Are children in the UK fat?

December 20th 2011 Radio 4 news program gave the following statistics on childhood obesity.

  • 1 in 5 children aged 4-5 years is obese.
  • 82% of obese children go on to be obese adults.
  • Obesity reduces life expectancy by 9 years and increases the risk of Type 2 diabetes.
  • Obese children have social and emotional issues and 50% drop out of higher education.
  • Obesity costs the government £30 billion a year.

The professor at Leeds Met wanted the problem to focus on the 1 in 3 person with a weight problem and help them out.

Do people with diabetes need to eat a special diet?

No – People with diabetes should try to maintain a healthy weight and eat a balanced diet. There are no foods that people with diabetes should never eat. And there is no need to cut out all sugar.

But, like everyone, people with diabetes should try to eat only small amounts of foods that are high in sugar or fat, or both. People who have diabetes can eat cakes and biscuits sparingly, as part of a balanced diet. But drinking very large amounts of fruit juice could cause problems with controlling blood sugar for some people with diabetes, because of the fruit sugar (fructose) it contains.

The Food Standards Agency and Diabetes UK (formerly the British Diabetic Association) don’t recommend special diabetic products. Foods that are labelled ‘diabetic’ aren’t necessarily healthier or more suitable for diabetics than other foods. And they tend to be more expensive than other products. Many of the products that are labelled ‘diabetic’ are sweets, chocolates and biscuits.

2 thoughts on “Are children in the UK fat?

  1. I really find it so frustrating , that as a teacher of Food and Nutrition, and a former Lead Practitioner trainer with the Licence to Cook programme , so much effort was put into ensuring that every school in the country offered a good course in cooking, with support skills for good nutritional planning in the diet, to which every child had the entitlement to learn. Teachers were all offered the training to use the programme , with the online facility and mass of tutorials and associated material. Many adapted their own , well organised courses that they had been running for years to include some of the new ways of teaching this programme, where others actually took the programme in its entirity and implemented it into their curriculum. There was a website made available to every child , where they could work through a series of certification awards to give them confidence in planning their own diet. They made fun foods which were healthy and nutritious and started them on the right path in life, eating foods and ingredients that many of them would never have considered previously. In many respects it was opening up the subject to teachers who may not have ever taught food before, and needed confidence and support to do so. This then started the Train to Teach Food initiative, where there was a massive drive to train specialists as there was a huge defecit of people actually qualified to teach the subject. It really seemed as if a huge focus was being put on the very essence of training young people to make a difference in their food choices and their health management, and the funding made it all possible. It was a government priority , and the funding to get the initiatives off the ground was well recieived by most teachers throughout the UK . Once trained in the use of the programme, I always assumed that that teachers and their students would continue to be able to access the resources online – but after a 3 year run from 2008 – 2011 all interactive resources were no longer available for training students, and all ceased to exist. Many of us managed to save what we could and still use the saved resources in our teaching, with the certificate programmes to motivate the students. Such a shame that all that time, effort and money to get the initiative off the ground should have to end by the loss of the main resource. The government and experts now tell us that we have an obese nation and need to focus on the nutrition education of our young people! Many of us dedicated teachers welcomed the opportunity to get back to “real cooking” lessons after all the years of having to teach about designing foods and packaging them and then making them microwavable- but not the basics of what goes in the box ! Licence to Cook offered this and the entitlement ensured all students cooked , even if the lesson was supported by a teaching assistant, as they could draw on the support of the programme.There are many other initiatives out there to encourage children to cook in the early years as well as at secondary school, but sadly many that existed in the last few years have now also gone as there is no longer funding. Isn’t it about time for the government to wise up to the fact that there is a whole plethera of expertise out there in schools , wanting to teach the subject, and desperately doing all they can to put together courses for their students to learn all of these skills, but in many cases, it is funding or education & curriculum restrictions that prevents a fully meaningful experience from taking place . I am one of the very lucky teachers , who, although I am part of a Design and Technology department, my remit is totally to teach food and nutrition and give the students a framework of skills and knowledge on which to build their future lives and health . The focus is on cooking healthy , nutritious meals on a budget and then how to balance their intake of food with their energy output, something they need to know how to do if they are to avoid falling into the category shown in the article above.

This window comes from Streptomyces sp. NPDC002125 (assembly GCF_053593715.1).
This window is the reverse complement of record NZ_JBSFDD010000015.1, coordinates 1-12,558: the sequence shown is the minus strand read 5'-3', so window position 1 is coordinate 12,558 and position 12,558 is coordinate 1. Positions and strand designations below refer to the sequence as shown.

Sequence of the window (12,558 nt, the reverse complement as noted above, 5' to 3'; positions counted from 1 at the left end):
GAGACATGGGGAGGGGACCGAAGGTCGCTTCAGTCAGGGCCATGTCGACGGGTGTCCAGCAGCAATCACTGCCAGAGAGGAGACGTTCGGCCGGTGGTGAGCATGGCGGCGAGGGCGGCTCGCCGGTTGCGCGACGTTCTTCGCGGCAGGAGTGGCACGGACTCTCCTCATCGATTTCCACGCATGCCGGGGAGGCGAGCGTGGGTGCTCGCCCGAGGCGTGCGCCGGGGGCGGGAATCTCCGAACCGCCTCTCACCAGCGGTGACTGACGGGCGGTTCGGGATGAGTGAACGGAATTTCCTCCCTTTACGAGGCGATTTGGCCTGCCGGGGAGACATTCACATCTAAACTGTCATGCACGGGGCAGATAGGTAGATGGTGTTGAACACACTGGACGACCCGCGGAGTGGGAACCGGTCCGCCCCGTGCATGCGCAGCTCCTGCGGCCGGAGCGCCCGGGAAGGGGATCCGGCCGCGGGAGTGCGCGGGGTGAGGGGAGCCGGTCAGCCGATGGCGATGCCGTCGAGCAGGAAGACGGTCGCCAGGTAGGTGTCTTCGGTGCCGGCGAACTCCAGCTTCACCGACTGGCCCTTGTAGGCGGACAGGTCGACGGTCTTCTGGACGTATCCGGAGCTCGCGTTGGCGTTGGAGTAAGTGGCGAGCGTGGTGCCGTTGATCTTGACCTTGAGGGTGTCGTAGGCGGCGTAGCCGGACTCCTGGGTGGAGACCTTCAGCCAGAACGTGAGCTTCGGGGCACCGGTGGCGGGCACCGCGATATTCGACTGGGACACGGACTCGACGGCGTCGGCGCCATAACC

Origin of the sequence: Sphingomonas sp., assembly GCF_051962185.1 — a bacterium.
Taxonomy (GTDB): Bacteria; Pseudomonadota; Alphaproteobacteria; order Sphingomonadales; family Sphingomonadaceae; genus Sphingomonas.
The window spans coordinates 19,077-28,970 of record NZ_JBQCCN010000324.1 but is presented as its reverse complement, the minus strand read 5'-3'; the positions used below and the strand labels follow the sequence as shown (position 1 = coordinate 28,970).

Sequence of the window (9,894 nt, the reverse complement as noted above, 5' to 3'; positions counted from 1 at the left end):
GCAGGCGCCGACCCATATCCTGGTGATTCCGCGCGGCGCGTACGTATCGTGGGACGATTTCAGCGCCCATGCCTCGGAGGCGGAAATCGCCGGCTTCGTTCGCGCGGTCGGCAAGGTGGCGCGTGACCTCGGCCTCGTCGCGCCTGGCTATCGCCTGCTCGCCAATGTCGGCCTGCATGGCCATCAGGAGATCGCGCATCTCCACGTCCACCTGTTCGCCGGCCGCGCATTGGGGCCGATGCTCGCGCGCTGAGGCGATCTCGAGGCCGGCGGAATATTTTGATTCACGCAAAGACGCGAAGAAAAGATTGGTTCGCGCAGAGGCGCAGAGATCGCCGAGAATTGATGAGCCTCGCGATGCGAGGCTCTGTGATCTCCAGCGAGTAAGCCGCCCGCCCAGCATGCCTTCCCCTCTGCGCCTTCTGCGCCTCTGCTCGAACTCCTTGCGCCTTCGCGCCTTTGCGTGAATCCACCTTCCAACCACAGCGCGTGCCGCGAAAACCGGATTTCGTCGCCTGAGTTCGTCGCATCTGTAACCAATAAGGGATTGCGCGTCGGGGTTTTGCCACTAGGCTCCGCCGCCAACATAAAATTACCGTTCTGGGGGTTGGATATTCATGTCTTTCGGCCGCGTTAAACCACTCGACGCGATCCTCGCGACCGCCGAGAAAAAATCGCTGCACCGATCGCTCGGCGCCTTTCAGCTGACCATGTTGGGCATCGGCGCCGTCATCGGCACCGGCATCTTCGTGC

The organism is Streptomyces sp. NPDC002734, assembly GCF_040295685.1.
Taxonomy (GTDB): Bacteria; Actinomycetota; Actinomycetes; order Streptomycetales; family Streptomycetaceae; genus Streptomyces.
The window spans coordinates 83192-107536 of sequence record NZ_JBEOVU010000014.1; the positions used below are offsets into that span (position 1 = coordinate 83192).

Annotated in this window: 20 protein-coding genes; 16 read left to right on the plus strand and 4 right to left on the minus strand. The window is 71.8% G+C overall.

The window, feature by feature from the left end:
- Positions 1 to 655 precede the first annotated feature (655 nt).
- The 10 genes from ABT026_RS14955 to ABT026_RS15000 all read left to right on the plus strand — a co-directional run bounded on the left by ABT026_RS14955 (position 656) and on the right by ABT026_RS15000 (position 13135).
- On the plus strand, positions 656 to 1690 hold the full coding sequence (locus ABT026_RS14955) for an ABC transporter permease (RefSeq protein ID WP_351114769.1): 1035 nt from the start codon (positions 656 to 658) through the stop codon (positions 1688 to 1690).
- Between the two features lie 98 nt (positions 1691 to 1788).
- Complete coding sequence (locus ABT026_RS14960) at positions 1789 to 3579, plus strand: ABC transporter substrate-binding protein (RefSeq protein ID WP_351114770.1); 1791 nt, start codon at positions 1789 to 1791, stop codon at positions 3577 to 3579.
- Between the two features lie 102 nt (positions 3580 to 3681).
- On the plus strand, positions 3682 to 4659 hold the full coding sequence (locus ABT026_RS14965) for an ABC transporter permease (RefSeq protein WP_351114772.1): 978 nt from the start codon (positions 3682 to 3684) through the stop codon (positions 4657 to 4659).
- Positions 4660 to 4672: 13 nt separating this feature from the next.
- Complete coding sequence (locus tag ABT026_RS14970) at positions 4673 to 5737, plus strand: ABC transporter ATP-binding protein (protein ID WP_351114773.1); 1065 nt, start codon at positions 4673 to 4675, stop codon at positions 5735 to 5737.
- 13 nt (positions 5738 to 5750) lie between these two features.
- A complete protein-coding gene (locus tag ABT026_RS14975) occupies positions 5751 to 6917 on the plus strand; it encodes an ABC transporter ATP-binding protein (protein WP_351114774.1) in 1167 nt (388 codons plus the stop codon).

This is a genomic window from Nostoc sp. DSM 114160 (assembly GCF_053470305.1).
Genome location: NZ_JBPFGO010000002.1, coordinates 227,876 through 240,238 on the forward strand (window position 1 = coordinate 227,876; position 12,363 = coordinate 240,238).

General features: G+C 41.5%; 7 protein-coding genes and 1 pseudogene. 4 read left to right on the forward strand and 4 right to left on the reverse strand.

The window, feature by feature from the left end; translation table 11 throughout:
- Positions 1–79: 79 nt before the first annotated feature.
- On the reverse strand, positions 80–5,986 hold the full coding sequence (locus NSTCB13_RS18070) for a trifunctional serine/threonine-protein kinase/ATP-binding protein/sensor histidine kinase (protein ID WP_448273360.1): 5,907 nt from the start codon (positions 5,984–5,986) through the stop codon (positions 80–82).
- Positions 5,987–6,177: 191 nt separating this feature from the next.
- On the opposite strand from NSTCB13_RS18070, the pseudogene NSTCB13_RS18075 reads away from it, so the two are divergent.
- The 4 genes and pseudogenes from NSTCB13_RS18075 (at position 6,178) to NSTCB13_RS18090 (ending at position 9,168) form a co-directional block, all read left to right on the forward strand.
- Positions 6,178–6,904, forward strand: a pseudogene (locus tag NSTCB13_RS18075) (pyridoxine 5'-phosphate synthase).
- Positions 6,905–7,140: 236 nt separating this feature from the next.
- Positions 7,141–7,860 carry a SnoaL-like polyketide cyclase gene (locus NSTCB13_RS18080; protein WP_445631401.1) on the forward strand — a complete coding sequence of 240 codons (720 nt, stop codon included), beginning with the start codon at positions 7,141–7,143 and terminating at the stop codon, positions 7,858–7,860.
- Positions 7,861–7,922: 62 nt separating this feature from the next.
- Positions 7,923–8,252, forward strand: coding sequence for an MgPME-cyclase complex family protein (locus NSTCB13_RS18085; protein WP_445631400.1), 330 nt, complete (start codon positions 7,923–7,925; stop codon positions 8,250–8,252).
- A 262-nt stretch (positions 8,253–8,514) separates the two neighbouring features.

2. Thankyou Suzanne for this comment – a very passionate response to this important issue. Keep going with your good work! Jenny

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